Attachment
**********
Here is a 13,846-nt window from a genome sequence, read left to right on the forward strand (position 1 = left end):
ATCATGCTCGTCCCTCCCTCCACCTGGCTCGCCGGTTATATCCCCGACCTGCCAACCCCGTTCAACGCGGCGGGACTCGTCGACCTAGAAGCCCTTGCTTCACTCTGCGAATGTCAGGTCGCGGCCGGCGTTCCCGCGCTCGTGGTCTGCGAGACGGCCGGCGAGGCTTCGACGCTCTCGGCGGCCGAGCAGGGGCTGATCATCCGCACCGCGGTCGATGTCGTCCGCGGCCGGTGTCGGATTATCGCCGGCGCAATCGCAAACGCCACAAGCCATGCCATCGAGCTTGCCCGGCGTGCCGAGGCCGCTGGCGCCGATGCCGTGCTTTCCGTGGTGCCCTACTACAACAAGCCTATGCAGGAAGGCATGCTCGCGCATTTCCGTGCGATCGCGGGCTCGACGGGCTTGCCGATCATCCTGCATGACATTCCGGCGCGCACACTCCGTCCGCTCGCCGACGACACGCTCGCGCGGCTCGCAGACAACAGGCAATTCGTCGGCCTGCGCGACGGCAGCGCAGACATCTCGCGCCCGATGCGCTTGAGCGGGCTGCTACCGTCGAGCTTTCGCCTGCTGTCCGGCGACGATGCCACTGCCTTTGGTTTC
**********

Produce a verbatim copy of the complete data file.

Here is a 13,846-nt window from a genome sequence, read left to right on the forward strand (position 1 = left end):
ATCATGCTCGTCCCTCCCTCCACCTGGCTCGCCGGTTATATCCCCGACCTGCCAACCCCGTTCAACGCGGCGGGACTCGTCGACCTAGAAGCCCTTGCTTCACTCTGCGAATGTCAGGTCGCGGCCGGCGTTCCCGCGCTCGTGGTCTGCGAGACGGCCGGCGAGGCTTCGACGCTCTCGGCGGCCGAGCAGGGGCTGATCATCCGCACCGCGGTCGATGTCGTCCGCGGCCGGTGTCGGATTATCGCCGGCGCAATCGCAAACGCCACAAGCCATGCCATCGAGCTTGCCCGGCGTGCCGAGGCCGCTGGCGCCGATGCCGTGCTTTCCGTGGTGCCCTACTACAACAAGCCTATGCAGGAAGGCATGCTCGCGCATTTCCGTGCGATCGCGGGCTCGACGGGCTTGCCGATCATCCTGCATGACATTCCGGCGCGCACACTCCGTCCGCTCGCCGACGACACGCTCGCGCGGCTCGCAGACAACAGGCAATTCGTCGGCCTGCGCGACGGCAGCGCAGACATCTCGCGCCCGATGCGCTTGAGCGGGCTGCTACCGTCGAGCTTTCGCCTGCTGTCCGGCGACGATGCCACTGCCTTTGGTTTC